They've got muck; we've got rakes. TPM Muckraker

The DHS revolving door strikes again.

When he was chief of the Homeland Security Department's Federal Air Marshal Service, Thomas Quinn spent $22 million on a system of handheld computers that were supposed to help air marshals log suspicious behavior, ABC News reports.

It was a waste of money, most air marshals complain now. The technology is useless.

Maybe so -- but not for Quinn. Just weeks after leaving the top Air Marshal post earlier this year, Quinn signed up to be a consultant for the Datamaxx company, the producer of those PDAs.

"[P]eople come in and out of this office all the time. Send me memos, half of which. . . are appropriate for me to have, some of which aren't, which I don't read. And call or come in and say I am going to do this or what do you think about that."

-- Defense Secretary Donald Rumsfeld, explaining why he can't remember approving a $30 billion Boeing tanker lease deal. The deal, which was reportedly pushed for by the White House, has become one of the biggest Pentagon procurement scandals in history.

The jury in the Safavian trial woke up this morning and decided to make life hard for us reporters. And to send David Safavian to jail.

After five days of deliberations that seemed to be as stop-and-go as the Beltway during rush hour, the jury slipped a note to the judge this morning around 9:30 which said they had made up their minds.

I'm not sure a single reporter was there when the verdict -- guilty on four of five counts, generally following expectations -- was read. It was sent to reporters via email, and we clambered to the courthouse to get a few questions to the lawyers and jury before they disappeared.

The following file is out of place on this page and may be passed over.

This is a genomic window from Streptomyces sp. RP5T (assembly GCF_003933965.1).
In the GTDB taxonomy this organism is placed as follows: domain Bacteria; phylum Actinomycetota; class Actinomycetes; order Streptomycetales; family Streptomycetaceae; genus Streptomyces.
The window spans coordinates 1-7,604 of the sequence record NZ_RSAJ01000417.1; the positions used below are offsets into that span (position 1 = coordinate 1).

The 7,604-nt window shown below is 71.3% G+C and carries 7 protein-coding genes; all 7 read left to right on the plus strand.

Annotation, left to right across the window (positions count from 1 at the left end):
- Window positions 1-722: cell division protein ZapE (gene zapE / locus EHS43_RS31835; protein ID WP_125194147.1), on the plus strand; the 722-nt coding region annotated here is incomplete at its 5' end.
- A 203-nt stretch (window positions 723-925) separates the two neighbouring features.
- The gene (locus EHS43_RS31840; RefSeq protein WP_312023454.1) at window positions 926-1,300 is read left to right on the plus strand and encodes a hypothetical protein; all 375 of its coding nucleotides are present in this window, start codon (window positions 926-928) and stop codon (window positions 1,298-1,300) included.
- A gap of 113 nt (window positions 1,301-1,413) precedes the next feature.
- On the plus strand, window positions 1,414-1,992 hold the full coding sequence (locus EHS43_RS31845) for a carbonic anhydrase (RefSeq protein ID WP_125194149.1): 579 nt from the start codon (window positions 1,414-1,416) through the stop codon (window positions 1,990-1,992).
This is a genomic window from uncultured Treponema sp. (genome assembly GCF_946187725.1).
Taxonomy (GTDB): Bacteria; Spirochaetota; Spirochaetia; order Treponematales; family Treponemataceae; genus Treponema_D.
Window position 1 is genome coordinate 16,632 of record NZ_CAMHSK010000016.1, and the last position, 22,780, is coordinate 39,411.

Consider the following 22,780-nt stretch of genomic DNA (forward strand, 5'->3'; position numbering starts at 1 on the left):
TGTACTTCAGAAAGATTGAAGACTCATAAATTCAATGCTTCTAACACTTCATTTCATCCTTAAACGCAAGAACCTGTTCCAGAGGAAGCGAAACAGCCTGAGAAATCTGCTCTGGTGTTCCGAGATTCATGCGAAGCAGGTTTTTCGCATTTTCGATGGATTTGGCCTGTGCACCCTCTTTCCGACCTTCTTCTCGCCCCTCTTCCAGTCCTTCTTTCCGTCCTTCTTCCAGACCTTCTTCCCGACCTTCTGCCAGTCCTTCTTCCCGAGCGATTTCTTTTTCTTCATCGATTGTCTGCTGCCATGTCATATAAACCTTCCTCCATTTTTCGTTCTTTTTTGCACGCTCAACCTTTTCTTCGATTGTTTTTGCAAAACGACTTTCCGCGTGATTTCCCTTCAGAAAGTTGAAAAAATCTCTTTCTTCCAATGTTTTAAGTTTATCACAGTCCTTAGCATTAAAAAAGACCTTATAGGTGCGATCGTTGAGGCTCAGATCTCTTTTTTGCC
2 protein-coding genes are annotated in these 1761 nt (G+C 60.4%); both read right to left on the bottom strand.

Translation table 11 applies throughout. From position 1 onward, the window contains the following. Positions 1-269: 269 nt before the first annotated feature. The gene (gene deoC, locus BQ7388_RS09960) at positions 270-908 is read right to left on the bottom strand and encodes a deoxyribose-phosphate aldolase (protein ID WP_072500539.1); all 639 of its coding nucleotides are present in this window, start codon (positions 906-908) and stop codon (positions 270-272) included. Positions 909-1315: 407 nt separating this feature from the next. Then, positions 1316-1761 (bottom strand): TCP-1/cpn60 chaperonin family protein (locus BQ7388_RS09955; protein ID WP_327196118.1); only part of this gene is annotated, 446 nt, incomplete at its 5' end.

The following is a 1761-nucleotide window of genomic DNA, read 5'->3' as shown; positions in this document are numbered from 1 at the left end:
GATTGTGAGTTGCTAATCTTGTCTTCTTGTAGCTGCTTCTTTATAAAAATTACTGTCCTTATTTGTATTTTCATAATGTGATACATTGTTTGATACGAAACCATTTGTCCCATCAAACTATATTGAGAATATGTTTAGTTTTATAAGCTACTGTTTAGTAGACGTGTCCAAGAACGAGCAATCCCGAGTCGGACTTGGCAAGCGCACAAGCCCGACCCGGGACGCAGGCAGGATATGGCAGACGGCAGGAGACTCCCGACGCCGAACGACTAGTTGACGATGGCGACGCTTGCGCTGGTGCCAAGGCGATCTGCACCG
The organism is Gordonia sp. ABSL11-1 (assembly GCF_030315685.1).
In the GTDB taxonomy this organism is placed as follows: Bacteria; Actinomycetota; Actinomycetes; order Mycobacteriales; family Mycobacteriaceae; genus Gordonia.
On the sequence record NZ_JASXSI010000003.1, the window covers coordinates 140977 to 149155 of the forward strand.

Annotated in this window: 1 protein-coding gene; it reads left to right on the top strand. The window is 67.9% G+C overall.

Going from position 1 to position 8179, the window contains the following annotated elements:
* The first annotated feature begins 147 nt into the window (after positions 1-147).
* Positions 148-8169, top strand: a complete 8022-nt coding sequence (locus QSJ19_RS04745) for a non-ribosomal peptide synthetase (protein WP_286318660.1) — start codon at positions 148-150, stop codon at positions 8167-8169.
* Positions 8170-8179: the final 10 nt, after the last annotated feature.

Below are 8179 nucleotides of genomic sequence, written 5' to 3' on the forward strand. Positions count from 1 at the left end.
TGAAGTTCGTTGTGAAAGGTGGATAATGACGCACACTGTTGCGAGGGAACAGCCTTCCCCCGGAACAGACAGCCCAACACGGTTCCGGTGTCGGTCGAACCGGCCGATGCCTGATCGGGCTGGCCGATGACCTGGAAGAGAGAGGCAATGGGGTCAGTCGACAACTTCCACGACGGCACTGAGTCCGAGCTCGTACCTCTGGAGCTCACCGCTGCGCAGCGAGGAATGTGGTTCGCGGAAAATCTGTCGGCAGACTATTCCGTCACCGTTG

I may have been the last on the scene. By the time I made it to the sixth floor of the courthouse annex, where the trial had been held, a clutch of reporters was waiting. Moments later, Safavian's defense attorney, Barbara Van Gelder, emerged from the courtroom. TV and radio reporters asked her if she'd take questions in front of the building -- where they had their mics and cameras set up -- and she agreed.

The clutch followed her to the bank of elevators, politely asking Van Gelder questions about the trial. An elevator arrived and she got in. The clutch followed, wedging themselves en masse into the car. Not being a big fan of crowded elevators, I let them go without me and waited for another one.

As the next elevator arrived, who came around the corner but Safavian himself, with his wife, members of his defense team and a couple others I didn't recognize. In his by-now-trademark sober suit, he looked miserable. I had heard through the grapevine that he had privately been preparing himself for a guilty verdict, but in the courtroom he usually looked upbeat -- smiling, making friendly jokes, even breaking out into a small dance at one point.

He wasn't smiling or joking anymore. He had deep circles under his eyes. He looked me in the face as he got on the elevator. I realized it had been less than an hour since he learned he was facing a fate he had spent months of his life and many thousands of dollars trying to avoid.

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There's one simple thing to take away from the verdict against David Safavian: for a player in Washington, gullibility is no defense. It's Washington; savviness is the name of the game. Safavian tried wide-eyed innocence -- let's call it the Forest Gump defense -- and it didn't fly.

Safavian swore under oath that Abramoff had flown him to Scotland on a golf junket as a buddy, essentially, and not as his inside man, his "champion" at the General Services Administration. And when Abramoff told him that his share of the lavish, week-long trip amounted to $3,100, he didn't think anything of it, because Abramoff was his pal.